Gothic Revival – With Bells

A month ago I wrote of our first visit to Cobh, in County Cork, and told how impressed we were with the town and its architecture. I promised that Roaringwater Journal would revisit Cobh, and today I will concentrate on the splendour of the Cathedral, which dominates the skyline and looks across to the Lee Estuary. All shipping using the port, or passing up to Cork, will be aware of this spectacular building.

St Colmán’s Cathedral was conceived in the mid-Victorian era, when the Gothic revival style of architecture was in full swing. Popularity of the style was, perhaps, generated as a reaction to the society and machinery of the Industrial Revolution – all noise, smoke and progress – and harked back to a perception of medieval life when all seemed sylvan and pastoral and when everyone, from lords to artisans, knew their place: Medievalism meant a concentration on the trappings of chivalry, craftsmanship and decoration, particularly in religious buildings – although private houses for the very wealthy also explored the idiom: have a look at our post on Adare Manor.

Construction work on the Cathedral began in 1867. The designers were Edward Welby Pugin (son of Augustus Welby Pugin – probably the greatest of the British Victorian architects) and Irish-born George Coppinger Ashlin who was responsible for over 100 new churches in Ireland including those in Clonakilty and Skibbereen, here in West Cork. St Colmán’s was not completed, however, until 1915. The tower – 90 metres high – was the last element to be finished – old photographs above (emptyseas) and below left (National Archives of Ireland) show the Cathedral in use without it in the 1890s while the picture (below right – from the Michael O’Leary Private Collection) shows the tower under construction in 1914.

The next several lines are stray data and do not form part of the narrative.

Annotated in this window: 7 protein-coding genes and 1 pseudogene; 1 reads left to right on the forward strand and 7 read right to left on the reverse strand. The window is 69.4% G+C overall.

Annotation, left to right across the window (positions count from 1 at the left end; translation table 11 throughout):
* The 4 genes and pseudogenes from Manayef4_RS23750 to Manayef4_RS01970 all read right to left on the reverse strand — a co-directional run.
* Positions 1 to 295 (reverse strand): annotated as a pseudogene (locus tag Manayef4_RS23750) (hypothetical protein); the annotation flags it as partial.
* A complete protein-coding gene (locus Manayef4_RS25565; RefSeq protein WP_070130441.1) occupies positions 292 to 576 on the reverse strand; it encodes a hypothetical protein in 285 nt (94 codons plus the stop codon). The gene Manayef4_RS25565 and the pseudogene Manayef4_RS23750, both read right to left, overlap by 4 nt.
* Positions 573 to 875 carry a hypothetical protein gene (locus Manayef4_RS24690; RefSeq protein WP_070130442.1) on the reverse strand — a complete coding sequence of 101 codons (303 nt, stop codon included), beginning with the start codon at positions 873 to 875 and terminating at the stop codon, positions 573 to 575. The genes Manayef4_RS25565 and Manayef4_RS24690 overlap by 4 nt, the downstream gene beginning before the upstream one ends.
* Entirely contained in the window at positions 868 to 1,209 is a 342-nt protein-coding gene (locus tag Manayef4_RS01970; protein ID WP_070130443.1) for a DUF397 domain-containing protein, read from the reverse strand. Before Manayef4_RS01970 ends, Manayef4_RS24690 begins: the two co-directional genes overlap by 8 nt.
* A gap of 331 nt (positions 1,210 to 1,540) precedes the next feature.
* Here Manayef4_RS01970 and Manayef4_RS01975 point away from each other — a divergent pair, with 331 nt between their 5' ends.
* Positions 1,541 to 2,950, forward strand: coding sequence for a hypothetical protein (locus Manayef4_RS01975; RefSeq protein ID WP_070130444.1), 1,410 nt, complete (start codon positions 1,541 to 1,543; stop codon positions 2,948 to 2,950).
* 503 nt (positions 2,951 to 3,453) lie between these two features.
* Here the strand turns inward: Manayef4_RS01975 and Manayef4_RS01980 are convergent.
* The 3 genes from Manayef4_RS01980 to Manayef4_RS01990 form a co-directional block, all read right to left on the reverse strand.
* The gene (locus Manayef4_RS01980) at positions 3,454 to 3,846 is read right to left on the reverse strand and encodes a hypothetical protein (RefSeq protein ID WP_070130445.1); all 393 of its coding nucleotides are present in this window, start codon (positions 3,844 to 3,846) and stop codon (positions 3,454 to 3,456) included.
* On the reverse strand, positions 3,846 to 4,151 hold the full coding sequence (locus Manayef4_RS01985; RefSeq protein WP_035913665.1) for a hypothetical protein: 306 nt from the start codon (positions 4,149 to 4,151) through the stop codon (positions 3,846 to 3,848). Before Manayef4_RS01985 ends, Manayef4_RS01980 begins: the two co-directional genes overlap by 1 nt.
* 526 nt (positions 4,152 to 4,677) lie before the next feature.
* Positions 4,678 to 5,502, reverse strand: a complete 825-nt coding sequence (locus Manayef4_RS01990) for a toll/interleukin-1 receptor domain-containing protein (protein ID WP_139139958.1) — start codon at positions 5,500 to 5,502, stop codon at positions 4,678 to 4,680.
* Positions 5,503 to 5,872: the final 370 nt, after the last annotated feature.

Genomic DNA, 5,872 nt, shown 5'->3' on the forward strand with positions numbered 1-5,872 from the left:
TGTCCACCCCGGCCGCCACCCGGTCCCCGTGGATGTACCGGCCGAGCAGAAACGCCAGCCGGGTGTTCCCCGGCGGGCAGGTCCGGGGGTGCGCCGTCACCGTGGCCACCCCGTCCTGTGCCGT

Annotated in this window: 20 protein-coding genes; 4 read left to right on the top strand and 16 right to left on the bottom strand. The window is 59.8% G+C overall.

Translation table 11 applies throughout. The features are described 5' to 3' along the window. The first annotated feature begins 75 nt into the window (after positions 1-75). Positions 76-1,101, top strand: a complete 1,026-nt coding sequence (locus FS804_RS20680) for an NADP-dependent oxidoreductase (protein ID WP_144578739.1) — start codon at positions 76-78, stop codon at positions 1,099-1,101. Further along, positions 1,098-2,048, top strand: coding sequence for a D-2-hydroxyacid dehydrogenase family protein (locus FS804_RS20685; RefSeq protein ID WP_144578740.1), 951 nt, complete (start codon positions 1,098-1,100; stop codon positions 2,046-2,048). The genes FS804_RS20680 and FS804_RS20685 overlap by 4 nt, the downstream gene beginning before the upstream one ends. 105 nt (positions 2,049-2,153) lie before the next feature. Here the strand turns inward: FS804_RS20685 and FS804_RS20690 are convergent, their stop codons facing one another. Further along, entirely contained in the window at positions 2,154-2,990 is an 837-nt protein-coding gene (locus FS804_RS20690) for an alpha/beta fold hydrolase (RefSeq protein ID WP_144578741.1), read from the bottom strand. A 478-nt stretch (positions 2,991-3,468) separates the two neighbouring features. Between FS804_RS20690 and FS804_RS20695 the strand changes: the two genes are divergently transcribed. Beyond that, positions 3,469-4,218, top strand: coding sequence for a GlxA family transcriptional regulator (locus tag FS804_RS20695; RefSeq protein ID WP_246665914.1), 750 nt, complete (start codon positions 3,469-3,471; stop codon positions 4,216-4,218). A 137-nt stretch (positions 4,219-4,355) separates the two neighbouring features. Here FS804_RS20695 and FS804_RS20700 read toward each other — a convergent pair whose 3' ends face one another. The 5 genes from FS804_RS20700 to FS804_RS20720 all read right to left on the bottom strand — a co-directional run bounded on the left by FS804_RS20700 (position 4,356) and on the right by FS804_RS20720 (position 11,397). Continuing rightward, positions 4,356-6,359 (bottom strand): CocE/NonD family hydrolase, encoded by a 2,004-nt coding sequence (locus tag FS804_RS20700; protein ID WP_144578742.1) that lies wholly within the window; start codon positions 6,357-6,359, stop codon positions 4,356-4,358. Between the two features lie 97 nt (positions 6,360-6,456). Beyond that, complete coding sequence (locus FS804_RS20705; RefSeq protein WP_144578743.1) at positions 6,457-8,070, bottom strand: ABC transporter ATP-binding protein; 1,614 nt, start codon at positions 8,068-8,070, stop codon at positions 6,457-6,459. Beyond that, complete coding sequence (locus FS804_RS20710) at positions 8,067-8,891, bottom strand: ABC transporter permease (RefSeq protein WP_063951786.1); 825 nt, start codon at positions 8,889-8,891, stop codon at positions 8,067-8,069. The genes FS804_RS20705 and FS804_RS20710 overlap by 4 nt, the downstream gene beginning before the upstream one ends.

The Cathedral is dedicated to St Colmán of Cloyne, who founded the Diocese in the year 560. This saint is known as ‘The Poet Saint’ as he trained to be a bard for twelve years and entered the court of Aodh Caomh, High King of Munster, at Cashel. Influenced by St Brendan and St Ita, Colmán became a priest and then set up a monastery on the shores of the Lee, where Cobh now stands.  Our friend Amanda has told the story of this saint, and includes a piece from the Schools Folklore Collection, written by Padraigh Ua hAodha in the 1930s:

. . . When St Coleman was building the round tower in Cloyne a woman asked him what he was doing so high up. When he heard her speak he got such a shock he jumped from there to Kilva where the print of his feet are still to be seen on a stone. He jumped from there to Glen Iris Wood. When he landed he prayed to god to send him some water and immediately water sprang up at his feet. When he had drunk some he sprang from here to Cove  where there is a cathedral built called Saint Coleman’s. The spring that sprung up at his feet is now known as St Coleman’s Well . . .